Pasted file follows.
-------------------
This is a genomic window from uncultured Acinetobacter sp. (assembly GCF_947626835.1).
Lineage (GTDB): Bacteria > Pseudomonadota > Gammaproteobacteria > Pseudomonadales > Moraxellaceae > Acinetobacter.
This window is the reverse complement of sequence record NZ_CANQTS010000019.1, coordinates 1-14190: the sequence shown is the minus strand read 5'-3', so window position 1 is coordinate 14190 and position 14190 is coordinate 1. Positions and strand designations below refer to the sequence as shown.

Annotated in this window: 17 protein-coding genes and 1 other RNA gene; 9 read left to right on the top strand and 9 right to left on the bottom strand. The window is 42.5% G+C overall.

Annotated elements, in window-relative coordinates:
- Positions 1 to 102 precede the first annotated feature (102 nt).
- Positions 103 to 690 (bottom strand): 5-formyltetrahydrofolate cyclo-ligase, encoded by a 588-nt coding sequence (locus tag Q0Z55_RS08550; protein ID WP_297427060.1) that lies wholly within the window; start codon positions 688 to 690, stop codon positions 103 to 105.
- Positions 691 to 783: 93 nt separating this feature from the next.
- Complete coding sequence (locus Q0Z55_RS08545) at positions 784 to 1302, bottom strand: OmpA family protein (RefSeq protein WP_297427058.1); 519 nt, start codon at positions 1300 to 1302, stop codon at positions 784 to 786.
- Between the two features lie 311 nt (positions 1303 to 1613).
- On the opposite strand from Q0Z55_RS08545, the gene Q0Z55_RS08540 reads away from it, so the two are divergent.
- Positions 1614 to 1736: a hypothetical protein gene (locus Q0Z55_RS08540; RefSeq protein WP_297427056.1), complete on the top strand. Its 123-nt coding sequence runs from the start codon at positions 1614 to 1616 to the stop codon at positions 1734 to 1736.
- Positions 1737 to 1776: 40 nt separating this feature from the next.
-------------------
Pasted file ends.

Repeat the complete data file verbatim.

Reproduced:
This is a genomic window from uncultured Acinetobacter sp. (assembly GCF_947626835.1).
Lineage (GTDB): Bacteria > Pseudomonadota > Gammaproteobacteria > Pseudomonadales > Moraxellaceae > Acinetobacter.
This window is the reverse complement of sequence record NZ_CANQTS010000019.1, coordinates 1-14190: the sequence shown is the minus strand read 5'-3', so window position 1 is coordinate 14190 and position 14190 is coordinate 1. Positions and strand designations below refer to the sequence as shown.

Annotated in this window: 17 protein-coding genes and 1 other RNA gene; 9 read left to right on the top strand and 9 right to left on the bottom strand. The window is 42.5% G+C overall.

Annotated elements, in window-relative coordinates:
- Positions 1 to 102 precede the first annotated feature (102 nt).
- Positions 103 to 690 (bottom strand): 5-formyltetrahydrofolate cyclo-ligase, encoded by a 588-nt coding sequence (locus tag Q0Z55_RS08550; protein ID WP_297427060.1) that lies wholly within the window; start codon positions 688 to 690, stop codon positions 103 to 105.
- Positions 691 to 783: 93 nt separating this feature from the next.
- Complete coding sequence (locus Q0Z55_RS08545) at positions 784 to 1302, bottom strand: OmpA family protein (RefSeq protein WP_297427058.1); 519 nt, start codon at positions 1300 to 1302, stop codon at positions 784 to 786.
- Between the two features lie 311 nt (positions 1303 to 1613).
- On the opposite strand from Q0Z55_RS08545, the gene Q0Z55_RS08540 reads away from it, so the two are divergent.
- Positions 1614 to 1736: a hypothetical protein gene (locus Q0Z55_RS08540; RefSeq protein WP_297427056.1), complete on the top strand. Its 123-nt coding sequence runs from the start codon at positions 1614 to 1616 to the stop codon at positions 1734 to 1736.
- Positions 1737 to 1776: 40 nt separating this feature from the next.